On Sunday morning, Ed Asner, a beloved TV icon best known for his appearances in “The Mary Tyler Moore Show” and its spinoff “Lou Grant,” died. He was 91 years old when he died.
“We are sorry to hear that our dear patriarch passed away this morning peacefully,” his family said in a brief statement posted to Twitter. The note went on to say, “Words cannot explain the pain we feel.” “Goodnight, dad, with a kiss on the head. “We adore you.”
We are sorry to say that our beloved patriarch passed away this morning peacefully. Words cannot express the sadness we feel. With a kiss on your head- Goodnight dad. We love you.
— Ed Asner (@TheOnlyEdAsner) August 29, 2021
Asner’s rep, Charles Sherman, confirmed the news to various news outlets, saying that the actor “went away quietly surrounded by family” today.
On Nov. 15, 1929, the seven-time Emmy winner was born in Kansas City, Missouri. According to Deadline, he began his acting career in the theatre, helping to build the antecedent of The Second City, the Playwrights Theatre Company in Chicago. Three years after his 1957 television debut in “Studio One,” he made his Broadway debut in the 1960 production of “Face of a Hero.”
In the 1970s and 1977, Asner played the grumpy but endearing Lou Grant alongside Mary Tyler Moore’s Mary Richards in the sitcom “The Mary Tyler Moore Show.” After the series ended, his character had his own spinoff drama, “Lou Grant,” which lasted from 1977 to 1982. In 2017, Asner spoke with TODAY’s Al Roker on why audiences adored Grant and whether he agreed with the iconic character’s most famous line: “I detest spunk!”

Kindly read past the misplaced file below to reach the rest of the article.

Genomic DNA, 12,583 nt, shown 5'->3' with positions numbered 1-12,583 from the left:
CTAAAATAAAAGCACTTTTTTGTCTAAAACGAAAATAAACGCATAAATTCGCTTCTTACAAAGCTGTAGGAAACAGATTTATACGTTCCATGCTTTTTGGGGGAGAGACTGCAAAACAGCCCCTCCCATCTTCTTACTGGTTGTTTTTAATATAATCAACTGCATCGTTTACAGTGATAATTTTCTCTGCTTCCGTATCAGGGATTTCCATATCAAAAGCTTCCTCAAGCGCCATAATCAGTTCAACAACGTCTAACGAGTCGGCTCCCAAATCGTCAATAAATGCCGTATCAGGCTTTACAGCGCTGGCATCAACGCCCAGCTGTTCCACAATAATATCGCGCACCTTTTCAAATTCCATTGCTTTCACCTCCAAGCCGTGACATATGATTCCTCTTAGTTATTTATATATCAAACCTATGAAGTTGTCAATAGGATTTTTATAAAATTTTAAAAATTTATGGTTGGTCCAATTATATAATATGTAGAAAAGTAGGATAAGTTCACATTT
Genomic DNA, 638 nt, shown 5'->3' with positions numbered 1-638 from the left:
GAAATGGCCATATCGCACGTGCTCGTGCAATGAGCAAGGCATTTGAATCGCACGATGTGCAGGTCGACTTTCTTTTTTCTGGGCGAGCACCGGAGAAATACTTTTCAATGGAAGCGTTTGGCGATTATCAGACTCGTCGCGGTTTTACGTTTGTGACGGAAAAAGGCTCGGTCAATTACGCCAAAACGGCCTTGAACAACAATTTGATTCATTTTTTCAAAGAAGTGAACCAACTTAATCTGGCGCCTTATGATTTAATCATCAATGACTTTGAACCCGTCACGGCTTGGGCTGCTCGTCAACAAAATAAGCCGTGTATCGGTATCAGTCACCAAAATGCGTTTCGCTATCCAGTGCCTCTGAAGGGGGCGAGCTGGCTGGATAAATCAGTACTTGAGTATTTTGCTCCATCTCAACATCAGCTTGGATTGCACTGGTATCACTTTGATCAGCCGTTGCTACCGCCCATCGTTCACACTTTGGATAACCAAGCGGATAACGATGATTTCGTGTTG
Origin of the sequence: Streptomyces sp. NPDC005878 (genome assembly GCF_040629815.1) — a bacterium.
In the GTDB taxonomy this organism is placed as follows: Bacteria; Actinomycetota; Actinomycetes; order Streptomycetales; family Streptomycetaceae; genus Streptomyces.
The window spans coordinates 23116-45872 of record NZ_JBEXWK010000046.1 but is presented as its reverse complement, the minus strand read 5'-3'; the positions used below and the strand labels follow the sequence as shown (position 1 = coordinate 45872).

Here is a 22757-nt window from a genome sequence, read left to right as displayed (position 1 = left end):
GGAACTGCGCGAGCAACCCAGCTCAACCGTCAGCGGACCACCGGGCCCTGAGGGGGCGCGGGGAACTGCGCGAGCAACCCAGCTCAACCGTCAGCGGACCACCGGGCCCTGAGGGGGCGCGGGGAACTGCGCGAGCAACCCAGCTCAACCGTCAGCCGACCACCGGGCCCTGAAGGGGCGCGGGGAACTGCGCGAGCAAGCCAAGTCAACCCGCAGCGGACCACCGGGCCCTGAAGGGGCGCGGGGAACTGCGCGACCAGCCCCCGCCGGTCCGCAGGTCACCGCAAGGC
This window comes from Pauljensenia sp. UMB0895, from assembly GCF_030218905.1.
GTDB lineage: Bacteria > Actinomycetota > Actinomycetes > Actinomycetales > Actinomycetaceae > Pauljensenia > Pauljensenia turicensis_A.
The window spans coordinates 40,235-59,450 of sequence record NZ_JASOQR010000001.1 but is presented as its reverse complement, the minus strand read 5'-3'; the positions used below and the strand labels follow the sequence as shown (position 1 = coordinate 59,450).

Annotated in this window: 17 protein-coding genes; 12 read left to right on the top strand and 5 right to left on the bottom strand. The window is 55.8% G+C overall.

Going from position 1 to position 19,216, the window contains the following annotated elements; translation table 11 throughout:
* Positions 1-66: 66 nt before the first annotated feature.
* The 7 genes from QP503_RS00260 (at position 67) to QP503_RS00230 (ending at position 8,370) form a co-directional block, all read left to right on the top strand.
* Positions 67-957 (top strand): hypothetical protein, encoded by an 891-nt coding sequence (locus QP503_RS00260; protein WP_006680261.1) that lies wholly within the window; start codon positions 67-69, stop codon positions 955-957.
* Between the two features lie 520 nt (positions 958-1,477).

“Well, I’m a grouch, and according to Lou Grant on TV, I despise spunk,” Asner explained to Al. “It’s a stinky lie, cause I love spunk.”
“He’s the avuncular person we all know in life who we cower at first, and then we find that he’s not such a monster,” Asner said of why people were drawn to the character.
According to The Hollywood Reporter, the late actor won five of his seven Emmys for his portrayal of Grant, making him one of just two performers (the other being Uzo Aduba) to win an Emmy in both the drama and comedy categories for the same character. His other two Emmy nominations were for his roles in the hit miniseries “Roots” and “Rich Man, Poor Man.” Asner’s other prominent performances include Santa Claus in the holiday classic “Elf” and Carl Fredricksen, the central character in Pixar’s “Up.” His most recently appeared as Sid Weinberg, Johnny Lawrence’s stepfather, in the comedy “Cobra Kai.”